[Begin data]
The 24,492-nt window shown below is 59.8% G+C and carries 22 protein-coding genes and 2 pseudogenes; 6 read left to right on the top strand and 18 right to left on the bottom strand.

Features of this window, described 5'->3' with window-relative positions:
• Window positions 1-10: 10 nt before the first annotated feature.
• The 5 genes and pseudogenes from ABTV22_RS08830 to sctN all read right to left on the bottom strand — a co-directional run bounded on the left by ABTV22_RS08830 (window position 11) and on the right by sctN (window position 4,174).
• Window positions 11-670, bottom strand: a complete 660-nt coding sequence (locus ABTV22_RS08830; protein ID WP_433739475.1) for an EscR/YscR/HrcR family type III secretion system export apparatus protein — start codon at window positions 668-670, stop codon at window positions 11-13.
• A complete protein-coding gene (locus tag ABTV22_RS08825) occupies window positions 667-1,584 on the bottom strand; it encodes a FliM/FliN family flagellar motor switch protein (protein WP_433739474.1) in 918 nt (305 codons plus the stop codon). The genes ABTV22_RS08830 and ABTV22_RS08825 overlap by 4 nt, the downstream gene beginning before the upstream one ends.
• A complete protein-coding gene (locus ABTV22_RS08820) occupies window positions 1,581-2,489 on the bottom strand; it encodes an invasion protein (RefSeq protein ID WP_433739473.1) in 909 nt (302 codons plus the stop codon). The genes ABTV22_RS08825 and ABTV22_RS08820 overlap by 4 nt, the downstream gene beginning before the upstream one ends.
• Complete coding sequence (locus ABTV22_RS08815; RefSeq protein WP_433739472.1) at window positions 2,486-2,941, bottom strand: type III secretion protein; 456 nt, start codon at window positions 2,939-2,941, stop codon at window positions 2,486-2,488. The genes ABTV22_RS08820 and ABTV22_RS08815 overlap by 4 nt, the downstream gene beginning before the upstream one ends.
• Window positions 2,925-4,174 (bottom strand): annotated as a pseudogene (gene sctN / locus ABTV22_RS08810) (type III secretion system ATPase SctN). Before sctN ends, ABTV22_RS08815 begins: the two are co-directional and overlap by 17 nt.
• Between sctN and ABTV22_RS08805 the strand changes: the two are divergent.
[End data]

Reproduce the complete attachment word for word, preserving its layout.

The 24,492-nt window shown below is 59.8% G+C and carries 22 protein-coding genes and 2 pseudogenes; 6 read left to right on the top strand and 18 right to left on the bottom strand.

Features of this window, described 5'->3' with window-relative positions:
• Window positions 1-10: 10 nt before the first annotated feature.
• The 5 genes and pseudogenes from ABTV22_RS08830 to sctN all read right to left on the bottom strand — a co-directional run bounded on the left by ABTV22_RS08830 (window position 11) and on the right by sctN (window position 4,174).
• Window positions 11-670, bottom strand: a complete 660-nt coding sequence (locus ABTV22_RS08830; protein ID WP_433739475.1) for an EscR/YscR/HrcR family type III secretion system export apparatus protein — start codon at window positions 668-670, stop codon at window positions 11-13.
• A complete protein-coding gene (locus tag ABTV22_RS08825) occupies window positions 667-1,584 on the bottom strand; it encodes a FliM/FliN family flagellar motor switch protein (protein WP_433739474.1) in 918 nt (305 codons plus the stop codon). The genes ABTV22_RS08830 and ABTV22_RS08825 overlap by 4 nt, the downstream gene beginning before the upstream one ends.
• A complete protein-coding gene (locus ABTV22_RS08820) occupies window positions 1,581-2,489 on the bottom strand; it encodes an invasion protein (RefSeq protein ID WP_433739473.1) in 909 nt (302 codons plus the stop codon). The genes ABTV22_RS08825 and ABTV22_RS08820 overlap by 4 nt, the downstream gene beginning before the upstream one ends.
• Complete coding sequence (locus ABTV22_RS08815; RefSeq protein WP_433739472.1) at window positions 2,486-2,941, bottom strand: type III secretion protein; 456 nt, start codon at window positions 2,939-2,941, stop codon at window positions 2,486-2,488. The genes ABTV22_RS08820 and ABTV22_RS08815 overlap by 4 nt, the downstream gene beginning before the upstream one ends.
• Window positions 2,925-4,174 (bottom strand): annotated as a pseudogene (gene sctN / locus ABTV22_RS08810) (type III secretion system ATPase SctN). Before sctN ends, ABTV22_RS08815 begins: the two are co-directional and overlap by 17 nt.
• Between sctN and ABTV22_RS08805 the strand changes: the two are divergent.